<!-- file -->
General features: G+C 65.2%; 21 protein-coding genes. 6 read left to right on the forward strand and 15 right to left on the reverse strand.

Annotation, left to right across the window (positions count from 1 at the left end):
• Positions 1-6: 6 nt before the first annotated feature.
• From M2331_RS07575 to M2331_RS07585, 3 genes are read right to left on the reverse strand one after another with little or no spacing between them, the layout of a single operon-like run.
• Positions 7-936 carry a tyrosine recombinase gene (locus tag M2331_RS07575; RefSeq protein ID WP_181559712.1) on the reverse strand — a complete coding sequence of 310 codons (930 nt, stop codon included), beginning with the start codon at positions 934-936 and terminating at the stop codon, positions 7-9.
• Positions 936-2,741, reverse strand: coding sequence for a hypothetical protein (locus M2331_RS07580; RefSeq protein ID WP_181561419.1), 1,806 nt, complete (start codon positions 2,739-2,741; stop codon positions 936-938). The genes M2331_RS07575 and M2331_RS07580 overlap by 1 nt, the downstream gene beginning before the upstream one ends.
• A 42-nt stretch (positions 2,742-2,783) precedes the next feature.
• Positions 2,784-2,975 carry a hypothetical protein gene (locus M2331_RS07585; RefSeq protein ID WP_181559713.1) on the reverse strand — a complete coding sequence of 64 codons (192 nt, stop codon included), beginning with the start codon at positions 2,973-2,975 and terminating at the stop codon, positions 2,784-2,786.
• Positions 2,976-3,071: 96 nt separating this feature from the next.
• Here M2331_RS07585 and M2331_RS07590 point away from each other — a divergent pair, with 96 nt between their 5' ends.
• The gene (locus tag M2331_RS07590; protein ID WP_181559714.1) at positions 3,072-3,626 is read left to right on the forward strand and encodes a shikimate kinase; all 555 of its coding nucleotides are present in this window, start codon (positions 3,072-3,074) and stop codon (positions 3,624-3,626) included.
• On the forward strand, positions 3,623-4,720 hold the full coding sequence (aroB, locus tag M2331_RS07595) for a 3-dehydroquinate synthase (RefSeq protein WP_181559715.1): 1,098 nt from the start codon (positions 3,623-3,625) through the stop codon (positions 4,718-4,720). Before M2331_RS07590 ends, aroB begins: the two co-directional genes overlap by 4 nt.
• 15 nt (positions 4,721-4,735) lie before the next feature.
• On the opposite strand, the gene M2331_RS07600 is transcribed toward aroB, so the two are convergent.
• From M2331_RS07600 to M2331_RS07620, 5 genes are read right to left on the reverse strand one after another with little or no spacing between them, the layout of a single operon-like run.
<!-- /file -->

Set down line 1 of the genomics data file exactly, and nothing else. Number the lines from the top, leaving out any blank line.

General features: G+C 65.2%; 21 protein-coding genes. 6 read left to right on the forward strand and 15 right to left on the reverse strand.